After a break, I have started uploading consistently again, with one new post per week for almost three months now, for a total of 10 articles since May (and a grand total of 25).
An update on the blog and how it’s going is a great way of documenting the process and what I’ve learned, precisely in the spirit of the blog itself. Here are some of the things I learned and observed during these first months, in no particular order.
First steps – just start!
The initial setup of the blog includes several things: the choice of the host and the domain name, using WordPress, and figuring out how plugins work. These are just the first few things to do. Everything was new and I don’t think I’d ever heard of the word “self-host” before toying with the idea of having a blog myself. There was a lot to learn, but thanks to online resources and discussions with a friend in the same position as me, it was all sorted (or at least in a good enough position to start posting and experimenting). It’s exciting and fun, as well as scary.
One of the things I mentioned in my first post on the benefits of publishing frequently and regularly is that, especially at the beginning, you can measure the progress made. This has definitely been the case for me. I can already see the improvements made and the things I have learnt along the way, simply by practicing more. Specifically in terms of writing, post structure and formatting, as well as idea presentation.
A new identity
I realized that making progress on my blog had become part of my routine. I didn’t see it as a “job” or a chore, but just “something I do”. It has become a habit and something I look forward to and expect. This is linked to an identity change: I see myself as someone who has a blog and maintains it regularly.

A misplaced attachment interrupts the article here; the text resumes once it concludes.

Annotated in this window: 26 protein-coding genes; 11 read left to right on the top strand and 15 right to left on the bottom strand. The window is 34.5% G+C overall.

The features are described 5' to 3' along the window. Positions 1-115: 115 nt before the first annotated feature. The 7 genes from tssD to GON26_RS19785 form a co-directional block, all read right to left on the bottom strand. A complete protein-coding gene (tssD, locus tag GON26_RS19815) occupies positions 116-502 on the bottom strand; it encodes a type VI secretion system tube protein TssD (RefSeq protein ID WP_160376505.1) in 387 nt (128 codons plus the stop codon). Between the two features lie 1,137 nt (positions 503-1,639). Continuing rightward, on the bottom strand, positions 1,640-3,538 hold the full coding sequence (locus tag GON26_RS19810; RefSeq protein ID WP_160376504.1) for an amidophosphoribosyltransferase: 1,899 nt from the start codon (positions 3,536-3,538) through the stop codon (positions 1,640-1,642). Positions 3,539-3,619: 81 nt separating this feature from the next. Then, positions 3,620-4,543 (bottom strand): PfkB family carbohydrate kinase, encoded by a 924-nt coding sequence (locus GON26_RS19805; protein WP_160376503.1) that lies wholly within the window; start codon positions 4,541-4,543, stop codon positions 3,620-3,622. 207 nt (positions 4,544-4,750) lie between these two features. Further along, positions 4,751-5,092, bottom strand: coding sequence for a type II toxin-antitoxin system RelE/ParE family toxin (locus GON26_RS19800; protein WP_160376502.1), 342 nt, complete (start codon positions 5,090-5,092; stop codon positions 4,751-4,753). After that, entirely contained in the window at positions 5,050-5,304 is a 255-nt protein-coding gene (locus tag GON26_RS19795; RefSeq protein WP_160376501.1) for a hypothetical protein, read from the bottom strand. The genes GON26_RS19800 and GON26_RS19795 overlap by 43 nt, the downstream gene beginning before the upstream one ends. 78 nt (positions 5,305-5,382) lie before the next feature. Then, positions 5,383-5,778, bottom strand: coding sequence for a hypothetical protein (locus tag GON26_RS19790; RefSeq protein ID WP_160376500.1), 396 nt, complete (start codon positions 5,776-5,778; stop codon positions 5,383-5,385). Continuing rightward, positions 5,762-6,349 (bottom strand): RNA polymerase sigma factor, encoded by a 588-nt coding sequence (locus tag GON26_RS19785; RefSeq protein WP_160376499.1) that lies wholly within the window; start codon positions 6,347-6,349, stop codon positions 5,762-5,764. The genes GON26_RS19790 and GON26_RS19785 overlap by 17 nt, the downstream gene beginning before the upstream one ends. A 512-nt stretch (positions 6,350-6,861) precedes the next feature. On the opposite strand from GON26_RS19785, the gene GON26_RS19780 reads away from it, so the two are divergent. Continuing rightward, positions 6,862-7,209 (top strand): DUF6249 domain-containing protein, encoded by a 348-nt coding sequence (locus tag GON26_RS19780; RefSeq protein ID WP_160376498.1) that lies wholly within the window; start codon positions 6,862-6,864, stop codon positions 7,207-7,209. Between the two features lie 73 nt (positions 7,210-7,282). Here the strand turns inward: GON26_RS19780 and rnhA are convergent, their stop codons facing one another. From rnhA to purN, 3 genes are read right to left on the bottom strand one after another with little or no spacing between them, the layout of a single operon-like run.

There are always new things to learn and I am just at the beginning! I have:
- read several articles on different topics
- researched technical aspects of having a blog
- looked for tips and discussions by those who have more experience
- made some changes to the html/css code
You never know
Some posts which I was particularly proud of and excited to share had fewer views than others. Viceversa, some posts which I wasn’t sure would be interesting to many people were received better than expected. It’s a good reminder to not get too attached to your ideas and beliefs. And to experiment and try new things because you never know what will come from them.
One of the advantages of having a blog is that it gives me the chance to connect with people and to discuss new topics with my friends. I have been talking about the ins and outs of blogging with one friend in particular (she also has a blog). By sharing posts I think my friends will find interesting, I have also had wonderful chats with them on topics that might not have come up otherwise. I also have been discussing this with a fellow blogger online, and it has been pretty cool to learn from her and exchange ideas.
Although not strictly connected, via sharing my posts online, they have been seen by thousands of people across the world and many (for a beginner, of course) have written to me to say some of my posts have helped them, which is really amazing!
Better at observing things
I have noticed how much more I have become able to notice small things and focus on observing my life from a different lens. I will look for opportunities to reflect and learn, noting things down when I think I can write a post about them. The idea of documenting my life is broad enough that it allows me to go in any direction I want and by being more mindful of my life I have been able to post consistently for three months and I have many other topics in mind
Overall, I am very glad I decided to create this blog! It’s been really fun learning new things, writing down my thoughts. I’m happy to see the progress and keep documenting my life. It has also given me the opportunity to have a lot of interesting discussions: the blog itself or a specific article can be great conversation starters with friends and family. The most unexpected thing was this identity change and “new normal”, after only a couple of months.
On to the next six months!